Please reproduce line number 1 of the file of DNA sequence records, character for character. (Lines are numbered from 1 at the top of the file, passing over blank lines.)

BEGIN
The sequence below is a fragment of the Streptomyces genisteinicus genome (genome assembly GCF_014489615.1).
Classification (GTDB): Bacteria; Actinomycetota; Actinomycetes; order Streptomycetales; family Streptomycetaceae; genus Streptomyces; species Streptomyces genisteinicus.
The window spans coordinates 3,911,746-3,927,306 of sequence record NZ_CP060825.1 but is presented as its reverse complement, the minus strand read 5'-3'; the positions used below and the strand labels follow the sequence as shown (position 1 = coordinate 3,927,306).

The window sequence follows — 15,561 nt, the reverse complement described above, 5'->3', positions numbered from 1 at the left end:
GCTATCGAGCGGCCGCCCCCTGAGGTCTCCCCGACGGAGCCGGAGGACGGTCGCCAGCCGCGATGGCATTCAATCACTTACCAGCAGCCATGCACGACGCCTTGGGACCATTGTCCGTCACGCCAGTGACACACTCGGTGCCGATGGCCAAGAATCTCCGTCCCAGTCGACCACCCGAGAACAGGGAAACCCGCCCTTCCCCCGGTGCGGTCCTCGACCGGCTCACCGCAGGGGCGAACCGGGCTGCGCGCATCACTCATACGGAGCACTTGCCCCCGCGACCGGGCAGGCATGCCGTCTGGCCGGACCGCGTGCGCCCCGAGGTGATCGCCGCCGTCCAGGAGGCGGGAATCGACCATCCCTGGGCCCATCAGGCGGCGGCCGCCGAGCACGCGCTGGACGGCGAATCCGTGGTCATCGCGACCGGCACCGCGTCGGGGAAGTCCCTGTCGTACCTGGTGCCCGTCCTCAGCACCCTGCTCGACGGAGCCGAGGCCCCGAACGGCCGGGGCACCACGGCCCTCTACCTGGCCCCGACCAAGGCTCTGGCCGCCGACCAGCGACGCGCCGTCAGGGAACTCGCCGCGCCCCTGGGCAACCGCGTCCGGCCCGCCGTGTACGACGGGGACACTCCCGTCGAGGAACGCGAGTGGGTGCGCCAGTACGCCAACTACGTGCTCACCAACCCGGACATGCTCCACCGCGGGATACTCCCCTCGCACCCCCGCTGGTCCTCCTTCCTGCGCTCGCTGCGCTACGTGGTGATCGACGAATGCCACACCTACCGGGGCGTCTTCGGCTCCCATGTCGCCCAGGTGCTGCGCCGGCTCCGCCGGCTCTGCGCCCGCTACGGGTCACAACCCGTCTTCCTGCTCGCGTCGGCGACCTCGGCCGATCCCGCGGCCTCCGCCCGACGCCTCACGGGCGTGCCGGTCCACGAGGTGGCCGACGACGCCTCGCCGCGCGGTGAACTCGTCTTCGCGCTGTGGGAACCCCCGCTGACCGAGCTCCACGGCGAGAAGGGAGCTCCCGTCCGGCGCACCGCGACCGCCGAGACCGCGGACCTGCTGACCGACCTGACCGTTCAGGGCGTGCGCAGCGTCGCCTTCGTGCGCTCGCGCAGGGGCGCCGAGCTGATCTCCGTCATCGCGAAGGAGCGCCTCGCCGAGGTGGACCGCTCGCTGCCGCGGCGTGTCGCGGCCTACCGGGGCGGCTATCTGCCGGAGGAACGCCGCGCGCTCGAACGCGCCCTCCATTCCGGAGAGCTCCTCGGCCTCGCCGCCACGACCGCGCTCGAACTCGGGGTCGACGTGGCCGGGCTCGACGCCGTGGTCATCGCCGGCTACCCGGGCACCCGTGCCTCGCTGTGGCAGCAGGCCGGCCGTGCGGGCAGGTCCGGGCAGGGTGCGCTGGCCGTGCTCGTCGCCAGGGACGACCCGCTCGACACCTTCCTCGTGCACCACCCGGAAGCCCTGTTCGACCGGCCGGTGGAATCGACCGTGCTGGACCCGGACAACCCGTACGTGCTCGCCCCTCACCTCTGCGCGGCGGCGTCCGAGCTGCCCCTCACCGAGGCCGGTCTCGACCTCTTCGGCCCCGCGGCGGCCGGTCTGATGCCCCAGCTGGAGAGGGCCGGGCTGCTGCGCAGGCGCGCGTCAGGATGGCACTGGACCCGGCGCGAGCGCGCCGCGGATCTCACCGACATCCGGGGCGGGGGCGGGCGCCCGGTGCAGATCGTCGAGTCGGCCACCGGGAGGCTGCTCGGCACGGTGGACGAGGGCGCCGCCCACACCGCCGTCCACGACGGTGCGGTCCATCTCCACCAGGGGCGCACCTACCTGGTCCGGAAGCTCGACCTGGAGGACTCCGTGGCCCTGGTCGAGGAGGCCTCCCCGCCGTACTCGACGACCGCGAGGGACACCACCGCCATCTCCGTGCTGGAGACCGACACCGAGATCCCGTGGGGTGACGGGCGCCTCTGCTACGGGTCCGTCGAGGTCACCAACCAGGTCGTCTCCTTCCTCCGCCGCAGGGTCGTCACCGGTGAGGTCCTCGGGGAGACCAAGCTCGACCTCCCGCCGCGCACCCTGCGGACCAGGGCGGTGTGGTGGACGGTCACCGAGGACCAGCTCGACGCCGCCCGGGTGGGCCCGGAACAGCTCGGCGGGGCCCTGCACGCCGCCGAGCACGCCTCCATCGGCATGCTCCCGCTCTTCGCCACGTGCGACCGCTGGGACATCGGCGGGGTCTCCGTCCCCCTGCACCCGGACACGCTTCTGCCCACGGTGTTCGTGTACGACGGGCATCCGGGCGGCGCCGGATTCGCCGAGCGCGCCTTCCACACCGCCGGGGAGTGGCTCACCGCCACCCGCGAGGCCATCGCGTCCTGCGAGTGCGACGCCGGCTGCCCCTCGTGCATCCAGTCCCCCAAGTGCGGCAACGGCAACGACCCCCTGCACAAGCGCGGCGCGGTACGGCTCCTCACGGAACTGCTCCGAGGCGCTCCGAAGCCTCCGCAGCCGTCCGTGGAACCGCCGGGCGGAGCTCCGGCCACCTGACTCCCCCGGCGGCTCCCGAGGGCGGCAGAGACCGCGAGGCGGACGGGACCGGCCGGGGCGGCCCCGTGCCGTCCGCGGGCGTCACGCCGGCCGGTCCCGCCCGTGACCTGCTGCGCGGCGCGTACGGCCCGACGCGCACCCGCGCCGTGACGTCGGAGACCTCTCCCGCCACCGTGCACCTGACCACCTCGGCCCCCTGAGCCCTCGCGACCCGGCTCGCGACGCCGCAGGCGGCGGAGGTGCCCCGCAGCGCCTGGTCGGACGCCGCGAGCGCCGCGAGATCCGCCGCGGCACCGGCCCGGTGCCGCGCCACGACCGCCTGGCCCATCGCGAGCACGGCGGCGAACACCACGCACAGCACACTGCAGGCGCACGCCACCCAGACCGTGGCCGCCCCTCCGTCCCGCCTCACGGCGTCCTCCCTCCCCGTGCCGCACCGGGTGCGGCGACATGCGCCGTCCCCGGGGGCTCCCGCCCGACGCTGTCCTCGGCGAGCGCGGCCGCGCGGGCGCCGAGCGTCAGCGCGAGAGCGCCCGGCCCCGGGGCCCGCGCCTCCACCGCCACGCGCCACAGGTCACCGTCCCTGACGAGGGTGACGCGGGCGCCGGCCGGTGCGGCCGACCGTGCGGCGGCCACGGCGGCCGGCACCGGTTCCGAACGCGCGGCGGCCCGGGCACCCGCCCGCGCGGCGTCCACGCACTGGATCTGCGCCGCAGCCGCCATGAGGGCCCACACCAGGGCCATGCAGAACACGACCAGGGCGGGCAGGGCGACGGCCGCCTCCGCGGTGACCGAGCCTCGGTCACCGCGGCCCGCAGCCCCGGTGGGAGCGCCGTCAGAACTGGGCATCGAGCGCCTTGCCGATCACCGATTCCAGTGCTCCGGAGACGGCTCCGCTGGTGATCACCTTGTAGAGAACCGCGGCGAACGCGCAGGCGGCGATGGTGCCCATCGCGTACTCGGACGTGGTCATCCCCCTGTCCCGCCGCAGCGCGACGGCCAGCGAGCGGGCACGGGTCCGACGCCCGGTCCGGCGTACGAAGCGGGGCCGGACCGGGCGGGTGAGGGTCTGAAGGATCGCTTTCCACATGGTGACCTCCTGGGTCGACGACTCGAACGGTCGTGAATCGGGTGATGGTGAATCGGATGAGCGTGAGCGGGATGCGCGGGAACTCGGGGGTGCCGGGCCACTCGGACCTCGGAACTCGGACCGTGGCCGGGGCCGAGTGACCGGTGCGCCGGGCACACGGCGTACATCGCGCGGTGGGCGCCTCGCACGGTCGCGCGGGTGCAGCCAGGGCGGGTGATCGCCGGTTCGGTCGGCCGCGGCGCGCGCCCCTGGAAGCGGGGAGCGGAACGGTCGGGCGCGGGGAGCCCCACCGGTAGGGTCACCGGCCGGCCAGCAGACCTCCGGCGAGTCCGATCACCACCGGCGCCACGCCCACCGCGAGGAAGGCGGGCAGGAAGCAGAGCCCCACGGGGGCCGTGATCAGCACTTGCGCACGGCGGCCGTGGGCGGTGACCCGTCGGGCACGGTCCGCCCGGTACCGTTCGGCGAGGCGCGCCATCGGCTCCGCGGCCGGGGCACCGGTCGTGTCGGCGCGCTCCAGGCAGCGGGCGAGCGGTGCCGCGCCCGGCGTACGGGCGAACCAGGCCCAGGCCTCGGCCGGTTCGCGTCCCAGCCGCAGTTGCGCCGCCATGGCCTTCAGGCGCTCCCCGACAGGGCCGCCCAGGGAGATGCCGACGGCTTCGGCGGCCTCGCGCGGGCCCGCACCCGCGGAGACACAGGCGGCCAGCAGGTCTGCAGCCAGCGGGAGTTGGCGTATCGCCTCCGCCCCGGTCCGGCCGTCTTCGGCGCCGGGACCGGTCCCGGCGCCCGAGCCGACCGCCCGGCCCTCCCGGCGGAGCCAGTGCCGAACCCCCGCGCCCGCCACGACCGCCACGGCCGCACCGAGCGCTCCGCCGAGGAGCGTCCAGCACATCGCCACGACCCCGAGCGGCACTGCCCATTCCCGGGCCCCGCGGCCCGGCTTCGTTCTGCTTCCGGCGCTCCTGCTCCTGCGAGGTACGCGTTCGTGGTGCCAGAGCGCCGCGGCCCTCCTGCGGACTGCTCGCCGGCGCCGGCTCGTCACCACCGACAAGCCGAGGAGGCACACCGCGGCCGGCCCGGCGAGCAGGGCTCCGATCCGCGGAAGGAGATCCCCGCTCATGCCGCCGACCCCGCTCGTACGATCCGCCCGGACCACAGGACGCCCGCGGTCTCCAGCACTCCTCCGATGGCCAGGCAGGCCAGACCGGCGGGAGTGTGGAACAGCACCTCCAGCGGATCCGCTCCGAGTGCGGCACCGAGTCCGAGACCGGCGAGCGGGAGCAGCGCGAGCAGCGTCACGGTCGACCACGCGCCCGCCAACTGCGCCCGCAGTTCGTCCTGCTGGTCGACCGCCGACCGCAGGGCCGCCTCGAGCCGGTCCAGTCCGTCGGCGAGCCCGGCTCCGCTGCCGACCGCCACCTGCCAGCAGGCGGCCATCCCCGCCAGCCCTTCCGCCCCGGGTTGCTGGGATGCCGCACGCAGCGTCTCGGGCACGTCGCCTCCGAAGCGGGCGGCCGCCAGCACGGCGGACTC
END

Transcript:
The sequence below is a fragment of the Streptomyces genisteinicus genome (genome assembly GCF_014489615.1).